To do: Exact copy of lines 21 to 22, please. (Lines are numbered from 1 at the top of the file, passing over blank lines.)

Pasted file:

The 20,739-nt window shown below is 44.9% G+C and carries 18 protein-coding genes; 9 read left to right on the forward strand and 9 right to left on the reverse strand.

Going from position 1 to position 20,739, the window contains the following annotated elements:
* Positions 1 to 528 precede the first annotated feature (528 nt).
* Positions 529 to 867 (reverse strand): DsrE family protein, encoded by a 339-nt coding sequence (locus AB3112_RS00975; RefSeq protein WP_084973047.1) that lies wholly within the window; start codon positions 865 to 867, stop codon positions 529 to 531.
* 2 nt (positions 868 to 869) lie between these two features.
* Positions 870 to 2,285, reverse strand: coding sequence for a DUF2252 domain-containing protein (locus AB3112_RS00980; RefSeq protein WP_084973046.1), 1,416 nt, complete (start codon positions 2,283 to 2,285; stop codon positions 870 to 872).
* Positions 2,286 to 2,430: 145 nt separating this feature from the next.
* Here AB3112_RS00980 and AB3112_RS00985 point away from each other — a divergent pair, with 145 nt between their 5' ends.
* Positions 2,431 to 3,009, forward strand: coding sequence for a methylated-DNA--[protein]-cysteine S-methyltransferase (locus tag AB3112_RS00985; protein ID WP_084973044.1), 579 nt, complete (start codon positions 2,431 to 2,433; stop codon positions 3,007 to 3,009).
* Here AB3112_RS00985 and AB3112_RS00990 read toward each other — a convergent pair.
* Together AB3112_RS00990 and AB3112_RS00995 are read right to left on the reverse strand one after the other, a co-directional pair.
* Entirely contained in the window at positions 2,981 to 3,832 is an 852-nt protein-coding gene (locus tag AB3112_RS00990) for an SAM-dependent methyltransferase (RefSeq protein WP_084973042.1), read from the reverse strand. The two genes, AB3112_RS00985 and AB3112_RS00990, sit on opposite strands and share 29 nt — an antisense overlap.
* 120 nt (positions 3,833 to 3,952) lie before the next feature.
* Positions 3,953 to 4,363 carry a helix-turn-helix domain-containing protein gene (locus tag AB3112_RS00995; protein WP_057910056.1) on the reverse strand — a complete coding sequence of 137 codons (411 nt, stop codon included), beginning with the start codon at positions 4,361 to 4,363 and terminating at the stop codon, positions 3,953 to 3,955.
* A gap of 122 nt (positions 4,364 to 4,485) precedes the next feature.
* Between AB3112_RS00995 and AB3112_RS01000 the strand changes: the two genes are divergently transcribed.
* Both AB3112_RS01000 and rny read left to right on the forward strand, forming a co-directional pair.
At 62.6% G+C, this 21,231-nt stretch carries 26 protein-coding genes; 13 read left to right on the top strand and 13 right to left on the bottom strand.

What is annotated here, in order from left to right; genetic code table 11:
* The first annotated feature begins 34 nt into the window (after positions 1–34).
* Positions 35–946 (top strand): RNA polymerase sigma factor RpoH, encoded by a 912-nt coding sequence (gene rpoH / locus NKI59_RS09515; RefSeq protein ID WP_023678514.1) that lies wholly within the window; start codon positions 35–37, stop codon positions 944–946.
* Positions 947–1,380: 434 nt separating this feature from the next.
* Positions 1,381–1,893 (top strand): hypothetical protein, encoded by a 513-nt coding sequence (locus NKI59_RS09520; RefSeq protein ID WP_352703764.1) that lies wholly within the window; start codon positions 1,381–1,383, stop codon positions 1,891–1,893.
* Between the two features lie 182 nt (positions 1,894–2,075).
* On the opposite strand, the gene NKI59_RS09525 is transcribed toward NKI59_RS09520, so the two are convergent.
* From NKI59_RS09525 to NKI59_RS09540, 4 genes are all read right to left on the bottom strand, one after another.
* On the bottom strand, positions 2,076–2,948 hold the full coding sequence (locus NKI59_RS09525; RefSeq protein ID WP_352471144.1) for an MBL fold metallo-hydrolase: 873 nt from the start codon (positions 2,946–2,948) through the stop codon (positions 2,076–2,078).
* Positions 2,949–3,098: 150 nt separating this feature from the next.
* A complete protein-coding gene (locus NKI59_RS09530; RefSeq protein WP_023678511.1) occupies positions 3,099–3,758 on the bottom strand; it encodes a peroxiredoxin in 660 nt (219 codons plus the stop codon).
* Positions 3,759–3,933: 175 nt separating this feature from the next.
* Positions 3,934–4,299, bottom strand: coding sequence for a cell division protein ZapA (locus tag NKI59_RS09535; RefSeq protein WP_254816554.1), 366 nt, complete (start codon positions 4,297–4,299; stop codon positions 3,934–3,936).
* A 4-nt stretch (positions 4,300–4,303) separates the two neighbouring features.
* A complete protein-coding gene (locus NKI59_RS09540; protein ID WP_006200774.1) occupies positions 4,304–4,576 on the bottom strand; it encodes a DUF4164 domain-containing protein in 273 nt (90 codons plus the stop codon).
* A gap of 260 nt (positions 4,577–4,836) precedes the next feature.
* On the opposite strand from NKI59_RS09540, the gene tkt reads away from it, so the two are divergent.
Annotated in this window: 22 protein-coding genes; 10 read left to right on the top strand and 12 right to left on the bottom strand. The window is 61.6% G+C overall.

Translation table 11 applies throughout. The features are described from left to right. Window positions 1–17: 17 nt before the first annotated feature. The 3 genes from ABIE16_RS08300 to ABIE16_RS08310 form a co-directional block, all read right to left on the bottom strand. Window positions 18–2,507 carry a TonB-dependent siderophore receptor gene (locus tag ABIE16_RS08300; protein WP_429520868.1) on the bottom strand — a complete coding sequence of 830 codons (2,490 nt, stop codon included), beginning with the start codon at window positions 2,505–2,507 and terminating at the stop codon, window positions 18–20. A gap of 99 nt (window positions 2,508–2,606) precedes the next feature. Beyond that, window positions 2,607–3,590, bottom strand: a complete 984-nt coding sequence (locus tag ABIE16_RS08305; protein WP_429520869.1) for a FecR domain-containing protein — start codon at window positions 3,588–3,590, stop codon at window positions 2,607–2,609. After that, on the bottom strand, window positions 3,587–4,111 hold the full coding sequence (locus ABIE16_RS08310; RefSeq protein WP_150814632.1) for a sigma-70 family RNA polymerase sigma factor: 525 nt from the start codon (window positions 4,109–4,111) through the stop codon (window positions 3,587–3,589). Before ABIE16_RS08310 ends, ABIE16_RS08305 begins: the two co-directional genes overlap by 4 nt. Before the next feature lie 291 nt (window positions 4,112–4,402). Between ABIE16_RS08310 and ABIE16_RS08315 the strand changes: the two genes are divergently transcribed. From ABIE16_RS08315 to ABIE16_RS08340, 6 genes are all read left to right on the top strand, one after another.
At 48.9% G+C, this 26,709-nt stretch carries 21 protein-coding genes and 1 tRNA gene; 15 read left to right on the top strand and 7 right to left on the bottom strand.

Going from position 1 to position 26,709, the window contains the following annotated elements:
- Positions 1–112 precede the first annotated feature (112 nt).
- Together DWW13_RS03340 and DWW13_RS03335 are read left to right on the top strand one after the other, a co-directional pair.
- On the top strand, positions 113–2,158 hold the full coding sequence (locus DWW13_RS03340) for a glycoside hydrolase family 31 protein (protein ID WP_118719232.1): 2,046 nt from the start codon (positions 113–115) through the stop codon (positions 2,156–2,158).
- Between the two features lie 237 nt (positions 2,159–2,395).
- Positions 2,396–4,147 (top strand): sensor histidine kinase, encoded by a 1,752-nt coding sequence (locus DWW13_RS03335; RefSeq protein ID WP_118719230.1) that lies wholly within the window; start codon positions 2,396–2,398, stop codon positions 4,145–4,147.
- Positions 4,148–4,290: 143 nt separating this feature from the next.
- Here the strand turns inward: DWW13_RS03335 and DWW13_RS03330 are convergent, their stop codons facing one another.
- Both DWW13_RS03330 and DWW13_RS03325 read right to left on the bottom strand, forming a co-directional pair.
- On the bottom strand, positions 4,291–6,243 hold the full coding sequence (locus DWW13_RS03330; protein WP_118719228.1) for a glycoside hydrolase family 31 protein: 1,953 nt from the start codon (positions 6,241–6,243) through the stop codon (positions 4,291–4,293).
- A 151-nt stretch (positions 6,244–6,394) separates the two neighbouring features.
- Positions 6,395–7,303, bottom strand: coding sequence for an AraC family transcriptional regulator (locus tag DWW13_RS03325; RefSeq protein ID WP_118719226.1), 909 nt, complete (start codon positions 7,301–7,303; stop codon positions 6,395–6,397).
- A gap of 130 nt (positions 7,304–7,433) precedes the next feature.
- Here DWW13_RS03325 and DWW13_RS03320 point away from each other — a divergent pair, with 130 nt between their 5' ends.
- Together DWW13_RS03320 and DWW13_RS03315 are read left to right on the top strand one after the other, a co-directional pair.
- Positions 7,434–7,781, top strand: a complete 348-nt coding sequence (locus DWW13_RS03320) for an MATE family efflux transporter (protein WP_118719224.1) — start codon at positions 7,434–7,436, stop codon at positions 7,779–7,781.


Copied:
* Positions 35–946 (top strand): RNA polymerase sigma factor RpoH, encoded by a 912-nt coding sequence (gene rpoH / locus NKI59_RS09515; RefSeq protein ID WP_023678514.1) that lies wholly within the window; start codon positions 35–37, stop codon positions 944–946.
* Positions 947–1,380: 434 nt separating this feature from the next.